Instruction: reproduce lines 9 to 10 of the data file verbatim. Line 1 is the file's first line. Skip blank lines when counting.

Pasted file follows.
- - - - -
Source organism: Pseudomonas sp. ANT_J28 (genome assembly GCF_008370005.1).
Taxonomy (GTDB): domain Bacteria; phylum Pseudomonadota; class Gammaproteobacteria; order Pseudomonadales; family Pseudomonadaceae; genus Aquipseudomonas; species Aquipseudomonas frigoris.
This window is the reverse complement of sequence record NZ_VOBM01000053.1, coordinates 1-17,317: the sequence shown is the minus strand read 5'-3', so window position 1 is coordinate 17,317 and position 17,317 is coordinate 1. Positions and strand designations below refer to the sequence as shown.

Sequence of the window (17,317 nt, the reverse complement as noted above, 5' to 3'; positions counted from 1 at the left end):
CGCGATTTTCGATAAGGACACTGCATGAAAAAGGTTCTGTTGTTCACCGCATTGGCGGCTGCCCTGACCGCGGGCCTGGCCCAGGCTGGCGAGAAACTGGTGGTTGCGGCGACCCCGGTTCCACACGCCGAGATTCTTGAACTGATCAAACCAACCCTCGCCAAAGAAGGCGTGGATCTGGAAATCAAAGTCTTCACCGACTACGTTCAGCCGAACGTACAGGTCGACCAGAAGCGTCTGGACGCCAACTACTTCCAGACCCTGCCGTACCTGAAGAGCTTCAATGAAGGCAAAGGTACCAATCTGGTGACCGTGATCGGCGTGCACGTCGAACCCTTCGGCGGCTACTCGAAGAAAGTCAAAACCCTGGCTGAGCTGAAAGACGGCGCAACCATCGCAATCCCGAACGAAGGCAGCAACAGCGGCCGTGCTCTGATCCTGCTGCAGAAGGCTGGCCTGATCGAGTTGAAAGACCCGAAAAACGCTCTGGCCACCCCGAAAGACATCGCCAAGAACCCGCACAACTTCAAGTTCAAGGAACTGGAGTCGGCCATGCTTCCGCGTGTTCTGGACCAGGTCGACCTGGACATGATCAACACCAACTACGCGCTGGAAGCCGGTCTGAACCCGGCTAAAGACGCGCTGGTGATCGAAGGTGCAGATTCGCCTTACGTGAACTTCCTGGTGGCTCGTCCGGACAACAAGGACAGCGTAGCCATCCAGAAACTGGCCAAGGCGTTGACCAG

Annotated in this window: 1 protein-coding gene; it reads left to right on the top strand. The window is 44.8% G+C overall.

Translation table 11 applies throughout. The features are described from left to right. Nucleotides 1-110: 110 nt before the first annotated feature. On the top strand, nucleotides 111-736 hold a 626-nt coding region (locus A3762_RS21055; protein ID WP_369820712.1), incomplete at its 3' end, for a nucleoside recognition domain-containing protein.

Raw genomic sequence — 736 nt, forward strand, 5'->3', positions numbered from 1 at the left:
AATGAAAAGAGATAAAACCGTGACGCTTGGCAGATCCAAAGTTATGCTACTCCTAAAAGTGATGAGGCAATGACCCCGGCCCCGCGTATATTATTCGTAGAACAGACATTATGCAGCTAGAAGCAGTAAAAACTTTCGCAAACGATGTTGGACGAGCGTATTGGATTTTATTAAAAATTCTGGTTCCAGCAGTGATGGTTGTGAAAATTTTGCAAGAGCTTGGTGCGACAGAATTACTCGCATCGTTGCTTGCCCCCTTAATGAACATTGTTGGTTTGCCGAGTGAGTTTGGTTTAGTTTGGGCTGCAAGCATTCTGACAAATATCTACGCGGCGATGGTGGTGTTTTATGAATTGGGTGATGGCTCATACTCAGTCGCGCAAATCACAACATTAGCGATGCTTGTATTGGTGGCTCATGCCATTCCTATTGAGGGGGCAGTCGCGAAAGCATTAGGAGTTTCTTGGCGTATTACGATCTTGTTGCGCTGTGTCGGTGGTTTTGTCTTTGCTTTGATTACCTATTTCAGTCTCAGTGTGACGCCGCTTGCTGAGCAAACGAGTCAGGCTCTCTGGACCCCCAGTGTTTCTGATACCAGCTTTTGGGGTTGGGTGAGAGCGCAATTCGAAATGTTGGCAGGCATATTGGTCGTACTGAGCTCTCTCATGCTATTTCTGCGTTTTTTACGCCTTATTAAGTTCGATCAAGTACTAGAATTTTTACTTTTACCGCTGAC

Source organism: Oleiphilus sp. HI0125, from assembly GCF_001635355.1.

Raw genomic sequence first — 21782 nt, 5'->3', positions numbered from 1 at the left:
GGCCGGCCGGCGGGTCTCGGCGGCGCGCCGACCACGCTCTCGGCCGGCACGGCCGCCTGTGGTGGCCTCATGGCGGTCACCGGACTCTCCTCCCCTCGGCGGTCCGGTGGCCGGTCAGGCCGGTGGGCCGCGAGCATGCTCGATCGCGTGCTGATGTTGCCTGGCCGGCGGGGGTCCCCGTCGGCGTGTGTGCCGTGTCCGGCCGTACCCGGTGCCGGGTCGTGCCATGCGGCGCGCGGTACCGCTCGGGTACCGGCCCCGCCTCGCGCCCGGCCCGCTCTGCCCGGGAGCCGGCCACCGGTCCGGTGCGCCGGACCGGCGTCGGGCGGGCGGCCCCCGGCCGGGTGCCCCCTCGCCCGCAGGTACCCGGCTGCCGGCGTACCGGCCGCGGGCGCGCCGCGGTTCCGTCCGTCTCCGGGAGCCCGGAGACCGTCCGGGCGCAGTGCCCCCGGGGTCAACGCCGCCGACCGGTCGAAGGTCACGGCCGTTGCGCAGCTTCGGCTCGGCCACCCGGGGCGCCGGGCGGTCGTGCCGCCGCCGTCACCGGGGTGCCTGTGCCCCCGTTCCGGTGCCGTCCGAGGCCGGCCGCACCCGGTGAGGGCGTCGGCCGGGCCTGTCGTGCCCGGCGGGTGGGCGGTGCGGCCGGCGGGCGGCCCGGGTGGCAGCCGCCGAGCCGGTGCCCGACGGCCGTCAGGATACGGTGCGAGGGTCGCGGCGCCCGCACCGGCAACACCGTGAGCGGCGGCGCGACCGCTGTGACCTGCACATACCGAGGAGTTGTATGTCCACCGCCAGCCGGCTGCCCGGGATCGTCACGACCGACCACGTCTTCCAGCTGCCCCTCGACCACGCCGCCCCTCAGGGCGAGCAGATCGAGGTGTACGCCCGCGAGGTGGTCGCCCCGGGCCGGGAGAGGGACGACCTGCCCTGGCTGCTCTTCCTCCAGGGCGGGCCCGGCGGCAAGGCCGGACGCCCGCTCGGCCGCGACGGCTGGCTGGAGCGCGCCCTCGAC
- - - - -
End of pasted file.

AATGAAAAGAGATAAAACCGTGACGCTTGGCAGATCCAAAGTTATGCTACTCCTAAAAGTGATGAGGCAATGACCCCGGCCCCGCGTATATTATTCGTAGAACAGACATTATGCAGCTAGAAGCAGTAAAAACTTTCGCAAACGATGTTGGACGAGCGTATTGGATTTTATTAAAAATTCTGGTTCCAGCAGTGATGGTTGTGAAAATTTTGCAAGAGCTTGGTGCGACAGAATTACTCGCATCGTTGCTTGCCCCCTTAATGAACATTGTTGGTTTGCCGAGTGAGTTTGGTTTAGTTTGGGCTGCAAGCATTCTGACAAATATCTACGCGGCGATGGTGGTGTTTTATGAATTGGGTGATGGCTCATACTCAGTCGCGCAAATCACAACATTAGCGATGCTTGTATTGGTGGCTCATGCCATTCCTATTGAGGGGGCAGTCGCGAAAGCATTAGGAGTTTCTTGGCGTATTACGATCTTGTTGCGCTGTGTCGGTGGTTTTGTCTTTGCTTTGATTACCTATTTCAGTCTCAGTGTGACGCCGCTTGCTGAGCAAACGAGTCAGGCTCTCTGGACCCCCAGTGTTTCTGATACCAGCTTTTGGGGTTGGGTGAGAGCGCAATTCGAAATGTTGGCAGGCATATTGGTCGTACTGAGCTCTCTCATGCTATTTCTGCGTTTTTTACGCCTTATTAAGTTCGATCAAGTACTAGAATTTTTACTTTTACCGCTGAC

Source organism: Oleiphilus sp. HI0125, from assembly GCF_001635355.1.